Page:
Transition

This week I begin part-time contract work for Creative Good, where I will immerse myself in usability and brainstorm with some of the best minds in the business. Tomorrow I will get server access, an email account, and other goodies from their tech whiz.

This morning I logged into my Economist email account—I keep getting evites there—and discovered that all my messages have been wiped off the server.

This makes today my first (and perhaps only) day of limbo: for the first time since 1995, I have no business-designated email address and no Web site to which I am commercially bound. It’s just me, netwert.com, and assorted Yahoo email accounts.

The freedom is bewildering.

A moment

[Setting: in bed, TV on, doing nothing.]

She: “My head hurts.”

Me: “Did you take some Tylenol?”

She: “No.” [pouts] “I hope I don’t have a tumor.”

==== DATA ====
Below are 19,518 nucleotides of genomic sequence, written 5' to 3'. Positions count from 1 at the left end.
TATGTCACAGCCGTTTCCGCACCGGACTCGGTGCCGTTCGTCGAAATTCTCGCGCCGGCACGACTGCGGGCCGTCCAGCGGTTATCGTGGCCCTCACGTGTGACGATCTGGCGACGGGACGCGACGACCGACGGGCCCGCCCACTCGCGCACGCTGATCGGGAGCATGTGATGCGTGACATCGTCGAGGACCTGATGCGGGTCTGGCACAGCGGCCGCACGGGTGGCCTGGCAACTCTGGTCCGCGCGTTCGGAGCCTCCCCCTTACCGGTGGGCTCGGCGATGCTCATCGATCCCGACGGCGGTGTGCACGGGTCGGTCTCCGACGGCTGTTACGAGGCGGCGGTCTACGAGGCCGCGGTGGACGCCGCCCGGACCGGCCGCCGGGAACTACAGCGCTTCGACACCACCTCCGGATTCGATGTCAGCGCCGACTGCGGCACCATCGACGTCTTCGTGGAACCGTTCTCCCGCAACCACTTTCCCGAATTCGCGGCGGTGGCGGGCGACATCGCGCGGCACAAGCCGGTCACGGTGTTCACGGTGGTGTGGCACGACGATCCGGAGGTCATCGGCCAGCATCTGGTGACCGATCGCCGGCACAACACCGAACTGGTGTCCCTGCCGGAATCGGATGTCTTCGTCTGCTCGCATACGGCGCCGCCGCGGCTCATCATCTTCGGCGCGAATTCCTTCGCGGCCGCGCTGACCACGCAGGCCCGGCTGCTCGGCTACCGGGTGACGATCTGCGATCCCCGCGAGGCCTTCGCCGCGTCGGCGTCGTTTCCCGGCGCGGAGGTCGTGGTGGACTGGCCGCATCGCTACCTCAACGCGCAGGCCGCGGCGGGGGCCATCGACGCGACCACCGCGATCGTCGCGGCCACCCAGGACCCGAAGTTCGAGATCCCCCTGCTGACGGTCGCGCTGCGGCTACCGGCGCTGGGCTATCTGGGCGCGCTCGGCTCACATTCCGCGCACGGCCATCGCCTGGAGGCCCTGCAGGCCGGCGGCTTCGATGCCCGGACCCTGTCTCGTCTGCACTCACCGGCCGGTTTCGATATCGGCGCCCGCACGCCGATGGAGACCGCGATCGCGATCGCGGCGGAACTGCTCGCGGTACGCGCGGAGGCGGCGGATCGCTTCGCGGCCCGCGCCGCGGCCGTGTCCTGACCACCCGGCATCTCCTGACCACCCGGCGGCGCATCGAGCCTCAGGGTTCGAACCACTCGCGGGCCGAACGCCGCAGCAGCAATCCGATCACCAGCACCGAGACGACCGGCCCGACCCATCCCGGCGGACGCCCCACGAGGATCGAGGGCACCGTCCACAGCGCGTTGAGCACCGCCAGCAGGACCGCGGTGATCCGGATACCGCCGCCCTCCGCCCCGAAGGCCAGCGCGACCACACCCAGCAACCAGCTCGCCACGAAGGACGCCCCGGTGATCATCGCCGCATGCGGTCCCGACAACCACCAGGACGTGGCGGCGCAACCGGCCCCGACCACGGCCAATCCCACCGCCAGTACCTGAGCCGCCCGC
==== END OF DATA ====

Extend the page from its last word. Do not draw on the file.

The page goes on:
Me: “It’s not a tumor.”

She: [affecting Austrian accent] “It’s not a tumor!”

Me: “Oh my.”

She: [plaintively] “You didn’t say it right!”

Me: “You just complained so I would say that?”

She: [giggles]

Me: [cocks an eyebrow]

She: “Say it! Say it!”

Here.

Discoveries

Things I have learned since losing my job.

~ Running around town during the day when I used to be at work is every bit as fun as you’d expect it to be.

~ I like sleeping from 2 a.m. to 9 a.m. instead of midnight to seven, but I must be waking up too early, because I keep taking naps.

~ You would think the apartment would get cleaner faster, but you’d be wrong.

~ Theoretically, the longer I go without a new job, the more opportunities I will have to play golf.

~ After scheduling two weeks’ worth of networking, friends, and catch-up medical appointments, I have no time to hang out with my dog.